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Carbon monoxide releasing molecule-2 improves coagulation in patient plasma in vitro following cardiopulmonary bypass.

Authors
  • Malayaman, S Nini
  • Entwistle, John W C 3rd
  • Boateng, Percy
  • Wechsler, Andrew S
  • Persaud, Joshua M
  • Cohen, Jack B
  • Kirklin, James K
  • Nielsen, Vance G
Type
Published Article
Journal
Blood coagulation & fibrinolysis : an international journal in haemostasis and thrombosis
Publication Date
Jul 01, 2011
Volume
22
Issue
5
Pages
362–368
Identifiers
DOI: 10.1097/MBC.0b013e328344c66c
PMID: 21346555
Source
Medline
License
Unknown

Abstract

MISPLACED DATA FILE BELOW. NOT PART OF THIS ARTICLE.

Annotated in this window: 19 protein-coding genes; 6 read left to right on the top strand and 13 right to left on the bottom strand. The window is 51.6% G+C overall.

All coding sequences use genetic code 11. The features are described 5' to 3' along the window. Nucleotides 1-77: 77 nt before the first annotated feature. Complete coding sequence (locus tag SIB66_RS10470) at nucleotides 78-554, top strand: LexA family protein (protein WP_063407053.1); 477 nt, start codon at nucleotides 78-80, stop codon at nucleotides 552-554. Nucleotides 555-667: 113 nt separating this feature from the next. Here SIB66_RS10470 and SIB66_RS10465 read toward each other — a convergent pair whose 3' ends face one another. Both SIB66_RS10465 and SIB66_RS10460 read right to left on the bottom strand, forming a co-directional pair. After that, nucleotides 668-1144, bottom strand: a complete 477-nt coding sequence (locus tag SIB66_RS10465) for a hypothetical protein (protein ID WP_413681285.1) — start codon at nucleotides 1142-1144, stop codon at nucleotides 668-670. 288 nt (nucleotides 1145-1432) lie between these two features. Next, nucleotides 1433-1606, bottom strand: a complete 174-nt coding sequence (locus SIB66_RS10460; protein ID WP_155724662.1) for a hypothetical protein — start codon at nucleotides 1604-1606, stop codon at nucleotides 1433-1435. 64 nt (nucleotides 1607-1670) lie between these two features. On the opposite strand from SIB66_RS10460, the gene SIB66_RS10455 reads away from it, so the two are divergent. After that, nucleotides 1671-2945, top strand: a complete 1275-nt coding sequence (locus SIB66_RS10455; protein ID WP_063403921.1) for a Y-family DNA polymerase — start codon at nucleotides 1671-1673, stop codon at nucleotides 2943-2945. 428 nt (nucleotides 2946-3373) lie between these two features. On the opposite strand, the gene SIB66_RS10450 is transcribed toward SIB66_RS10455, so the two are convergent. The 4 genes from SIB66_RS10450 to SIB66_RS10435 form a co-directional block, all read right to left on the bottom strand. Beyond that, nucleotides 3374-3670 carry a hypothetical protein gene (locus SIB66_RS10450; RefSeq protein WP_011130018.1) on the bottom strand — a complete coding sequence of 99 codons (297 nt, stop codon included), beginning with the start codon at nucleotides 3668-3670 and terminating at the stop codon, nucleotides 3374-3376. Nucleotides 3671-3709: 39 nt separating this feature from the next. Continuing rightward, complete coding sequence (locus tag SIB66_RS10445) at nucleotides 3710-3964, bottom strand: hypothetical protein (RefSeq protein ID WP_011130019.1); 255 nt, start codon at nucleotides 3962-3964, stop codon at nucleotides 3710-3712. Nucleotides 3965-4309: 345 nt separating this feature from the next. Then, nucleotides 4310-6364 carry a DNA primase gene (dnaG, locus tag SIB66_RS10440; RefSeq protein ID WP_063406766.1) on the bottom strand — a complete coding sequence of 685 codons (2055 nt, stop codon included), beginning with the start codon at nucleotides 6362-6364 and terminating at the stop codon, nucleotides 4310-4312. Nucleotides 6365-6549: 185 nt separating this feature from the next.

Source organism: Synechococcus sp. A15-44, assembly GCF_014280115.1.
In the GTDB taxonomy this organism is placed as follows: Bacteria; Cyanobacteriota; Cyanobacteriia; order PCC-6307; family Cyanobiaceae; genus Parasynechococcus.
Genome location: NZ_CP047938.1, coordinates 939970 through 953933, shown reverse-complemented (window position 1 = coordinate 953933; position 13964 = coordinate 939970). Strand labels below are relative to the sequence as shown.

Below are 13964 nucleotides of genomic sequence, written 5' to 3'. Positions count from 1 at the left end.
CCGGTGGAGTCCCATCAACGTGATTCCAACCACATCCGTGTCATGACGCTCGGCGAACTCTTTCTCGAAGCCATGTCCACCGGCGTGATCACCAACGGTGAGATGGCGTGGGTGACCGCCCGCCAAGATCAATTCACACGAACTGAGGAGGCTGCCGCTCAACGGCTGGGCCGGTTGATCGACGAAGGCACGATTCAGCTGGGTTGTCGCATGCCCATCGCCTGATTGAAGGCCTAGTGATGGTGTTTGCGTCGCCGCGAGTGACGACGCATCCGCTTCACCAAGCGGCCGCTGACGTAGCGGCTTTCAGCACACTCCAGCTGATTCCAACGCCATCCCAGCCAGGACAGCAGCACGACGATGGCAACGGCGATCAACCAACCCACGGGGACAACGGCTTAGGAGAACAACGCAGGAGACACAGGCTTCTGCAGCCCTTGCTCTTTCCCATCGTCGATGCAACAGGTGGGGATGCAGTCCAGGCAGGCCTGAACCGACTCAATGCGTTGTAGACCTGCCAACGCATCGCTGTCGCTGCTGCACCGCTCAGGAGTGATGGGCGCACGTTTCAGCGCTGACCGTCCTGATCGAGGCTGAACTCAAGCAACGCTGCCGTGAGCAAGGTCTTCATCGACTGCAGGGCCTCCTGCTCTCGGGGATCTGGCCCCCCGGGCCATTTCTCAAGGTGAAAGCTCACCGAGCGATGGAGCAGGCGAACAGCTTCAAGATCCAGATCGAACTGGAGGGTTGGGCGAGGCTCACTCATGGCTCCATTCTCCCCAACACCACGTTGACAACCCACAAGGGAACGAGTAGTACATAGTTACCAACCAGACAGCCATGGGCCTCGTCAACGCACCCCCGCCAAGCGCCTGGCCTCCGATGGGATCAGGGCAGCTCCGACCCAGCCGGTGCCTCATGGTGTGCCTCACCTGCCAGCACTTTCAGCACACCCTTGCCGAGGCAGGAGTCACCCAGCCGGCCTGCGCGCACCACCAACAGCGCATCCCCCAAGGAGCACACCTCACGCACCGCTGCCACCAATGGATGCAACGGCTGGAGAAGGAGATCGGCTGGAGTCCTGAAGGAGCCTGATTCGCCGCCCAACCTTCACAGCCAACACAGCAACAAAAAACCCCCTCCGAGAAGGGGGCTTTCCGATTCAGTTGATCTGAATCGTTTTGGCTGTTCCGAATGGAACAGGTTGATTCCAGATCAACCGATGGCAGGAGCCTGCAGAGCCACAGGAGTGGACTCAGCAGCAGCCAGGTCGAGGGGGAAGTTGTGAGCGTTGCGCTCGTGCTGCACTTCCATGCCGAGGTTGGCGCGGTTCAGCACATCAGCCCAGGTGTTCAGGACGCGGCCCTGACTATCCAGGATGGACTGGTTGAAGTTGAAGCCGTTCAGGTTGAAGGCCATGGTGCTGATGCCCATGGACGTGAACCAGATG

The objective of the present study was to determine if a new procoagulant molecule, carbon monoxide releasing molecule (tricarbonyldichlororuthenium (II) dimer; CORM-2) would improve coagulation following cardiopulmonary bypass (CPB). Plasma was obtained from patients undergoing elective cardiac surgery requiring CPB. Whole blood was collected and anticoagulated with sodium citrate after induction of anesthesia and again after CPB and heparin neutralization with protamine. Blood samples were centrifuged for 15 min, with plasma collected and stored at -80°C prior to analysis. Samples were subsequently exposed to 0 or 100 μmol/l CORM-2, with coagulation activated with tissue factor. Data were collected with thrombelastography until clot strength stabilized. Patients underwent CPB for 133 ± 61 min (mean ± SD). The velocity of thrombus formation was significantly decreased (52%) by CPB, as was clot strength (53%). Addition of CORM-2 to plasma samples obtained after CPB significantly increased the velocity of clot formation (75%) and strength (52%) compared to matched unexposed samples. The lesion of plasmatic coagulation associated with CPB was significantly improved in vitro by addition of CORM-2. If preclinical assessments of efficacy and safety of CORM-2 are favorable, future clinical trials involving CORM-2 or other CORMs as a hemostatic intervention in the setting of CPB are justified.

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